The Hardest Colleges and Universities to Get Into


In April, the majority of prospective American college students will begin to hear back from the schools they applied to, hoping to get a long letter from their top choice. The application process can be a highly stressful and confusing one, it will in no small way dictate how the next chapter of millions of lives each year will be written.

A college education can be key to upward economic mobility in the U.S. Earning a bachelor’s degree not only opens the door to different employment opportunities, but it also increases earning potential and improves job security. (these are the highest-paying college majors.) A degree can also contribute meaningfully to personal growth. Still, among the thousands of colleges and universities in the U.S., the quality of education varies considerably – and the school that issues the degree can be almost as important as the degree itself. 

The United States is home to many of the most renowned colleges and universities in the world. These schools have a reputation for offering a top-quality education and preparing students for their life and careers post graduation. As such, many of these top notch colleges receive tens of thousands of applications a year to fill a limited number of seats. 

Using data from the National Center for Education Statistics, 24/7 Wall St. identified the hardest colleges and universities to get into. The schools on this list were identified using a two-part index composed of the acceptance rate – the share of applicants who are offered admission – and the median SAT score among students admitted in the fall of 2020.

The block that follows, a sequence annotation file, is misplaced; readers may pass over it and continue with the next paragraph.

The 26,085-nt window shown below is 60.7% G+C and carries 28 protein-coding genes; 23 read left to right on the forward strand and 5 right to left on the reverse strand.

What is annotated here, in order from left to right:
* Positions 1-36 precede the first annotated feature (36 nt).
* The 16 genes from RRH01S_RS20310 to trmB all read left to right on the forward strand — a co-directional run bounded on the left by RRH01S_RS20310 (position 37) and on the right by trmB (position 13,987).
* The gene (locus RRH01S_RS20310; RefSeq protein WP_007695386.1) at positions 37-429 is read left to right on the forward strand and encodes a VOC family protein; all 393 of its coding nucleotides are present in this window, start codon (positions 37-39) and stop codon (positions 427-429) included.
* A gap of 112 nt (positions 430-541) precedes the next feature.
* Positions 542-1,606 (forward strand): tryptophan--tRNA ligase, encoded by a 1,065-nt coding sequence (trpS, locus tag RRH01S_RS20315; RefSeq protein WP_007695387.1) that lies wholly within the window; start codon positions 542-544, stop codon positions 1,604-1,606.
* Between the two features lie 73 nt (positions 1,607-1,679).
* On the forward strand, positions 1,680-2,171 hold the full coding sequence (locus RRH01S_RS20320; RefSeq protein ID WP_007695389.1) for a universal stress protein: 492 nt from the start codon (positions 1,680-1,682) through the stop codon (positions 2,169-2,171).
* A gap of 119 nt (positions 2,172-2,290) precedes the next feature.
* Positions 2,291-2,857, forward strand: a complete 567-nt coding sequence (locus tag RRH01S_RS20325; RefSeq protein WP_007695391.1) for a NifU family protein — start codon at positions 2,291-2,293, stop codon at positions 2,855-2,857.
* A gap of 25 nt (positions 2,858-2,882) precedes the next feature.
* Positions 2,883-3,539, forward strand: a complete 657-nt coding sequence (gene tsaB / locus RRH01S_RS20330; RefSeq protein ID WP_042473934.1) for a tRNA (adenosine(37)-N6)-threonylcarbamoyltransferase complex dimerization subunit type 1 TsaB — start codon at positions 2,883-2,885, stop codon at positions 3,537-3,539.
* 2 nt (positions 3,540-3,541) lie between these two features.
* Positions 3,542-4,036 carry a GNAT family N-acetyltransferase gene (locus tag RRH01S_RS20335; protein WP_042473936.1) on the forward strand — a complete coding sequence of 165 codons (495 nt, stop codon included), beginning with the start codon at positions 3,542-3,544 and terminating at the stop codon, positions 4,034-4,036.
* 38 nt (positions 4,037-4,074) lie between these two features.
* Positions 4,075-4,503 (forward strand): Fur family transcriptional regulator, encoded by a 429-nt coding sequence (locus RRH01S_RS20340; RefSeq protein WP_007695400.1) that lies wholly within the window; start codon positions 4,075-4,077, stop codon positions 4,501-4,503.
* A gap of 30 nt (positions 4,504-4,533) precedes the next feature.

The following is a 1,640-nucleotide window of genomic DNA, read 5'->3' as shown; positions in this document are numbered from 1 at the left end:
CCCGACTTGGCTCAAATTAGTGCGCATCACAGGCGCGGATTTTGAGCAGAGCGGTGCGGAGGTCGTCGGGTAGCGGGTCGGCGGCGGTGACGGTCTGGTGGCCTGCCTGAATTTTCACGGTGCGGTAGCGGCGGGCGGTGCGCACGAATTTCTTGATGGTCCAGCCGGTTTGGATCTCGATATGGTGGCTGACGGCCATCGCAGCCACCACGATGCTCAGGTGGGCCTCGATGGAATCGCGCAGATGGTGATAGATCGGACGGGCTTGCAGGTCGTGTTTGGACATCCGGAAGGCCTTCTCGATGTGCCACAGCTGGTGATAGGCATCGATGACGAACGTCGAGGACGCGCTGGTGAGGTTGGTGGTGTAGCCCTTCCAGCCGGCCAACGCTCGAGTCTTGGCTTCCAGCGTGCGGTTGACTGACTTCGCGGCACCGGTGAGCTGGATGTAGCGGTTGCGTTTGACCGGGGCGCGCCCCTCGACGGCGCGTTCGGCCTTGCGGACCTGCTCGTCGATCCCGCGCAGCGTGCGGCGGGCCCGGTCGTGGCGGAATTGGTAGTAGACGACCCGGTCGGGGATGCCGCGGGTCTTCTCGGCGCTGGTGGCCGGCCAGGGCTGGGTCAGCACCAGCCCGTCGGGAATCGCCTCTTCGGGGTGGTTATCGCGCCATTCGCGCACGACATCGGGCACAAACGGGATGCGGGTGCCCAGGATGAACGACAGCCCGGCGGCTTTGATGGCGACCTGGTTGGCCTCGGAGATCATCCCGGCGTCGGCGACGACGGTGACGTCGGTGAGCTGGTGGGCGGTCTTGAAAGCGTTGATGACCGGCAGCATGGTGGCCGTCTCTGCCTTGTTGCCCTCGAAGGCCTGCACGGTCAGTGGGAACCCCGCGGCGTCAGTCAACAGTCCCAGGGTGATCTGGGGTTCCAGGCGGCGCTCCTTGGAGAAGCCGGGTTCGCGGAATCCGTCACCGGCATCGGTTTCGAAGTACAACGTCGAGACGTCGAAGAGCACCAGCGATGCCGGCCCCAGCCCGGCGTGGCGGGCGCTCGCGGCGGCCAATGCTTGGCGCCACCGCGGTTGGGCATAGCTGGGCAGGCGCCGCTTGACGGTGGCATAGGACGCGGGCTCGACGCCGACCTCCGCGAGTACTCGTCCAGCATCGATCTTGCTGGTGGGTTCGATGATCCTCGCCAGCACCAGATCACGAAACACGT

Among the schools on this list, acceptance rates range from about 20% to under 5%, and median SAT scores range from 1350 to 1545 out of a possible 1600. The exact criteria these schools use to decide who is accepted varies but generally include personal statements, high school transcripts, extracurricular activities, and standardized test scores – like the SAT. 

These schools include well known Ivy League institutions, like Harvard and Yale, major research institutions like Carnegie Mellon, and small liberal arts colleges, like Colby and Middlebury. (Here is a look at the most innovative universities in the world.)

While the benefits of earning a degree from any one of the schools on this list can extend beyond the working world, incomes among former students underscore the high standing graduates from these schools have in the job market. Average incomes among graduates 10 years after enrollment exceeds $80,000 for the majority of colleges and universities on this list. For context, the typical college graduate earns $59,600 a year, according to the NCES. (Here is a look at the 30 best college majors for a successful career.)

Click here to see the hardest to get into.

Click here to see our detailed methodology.

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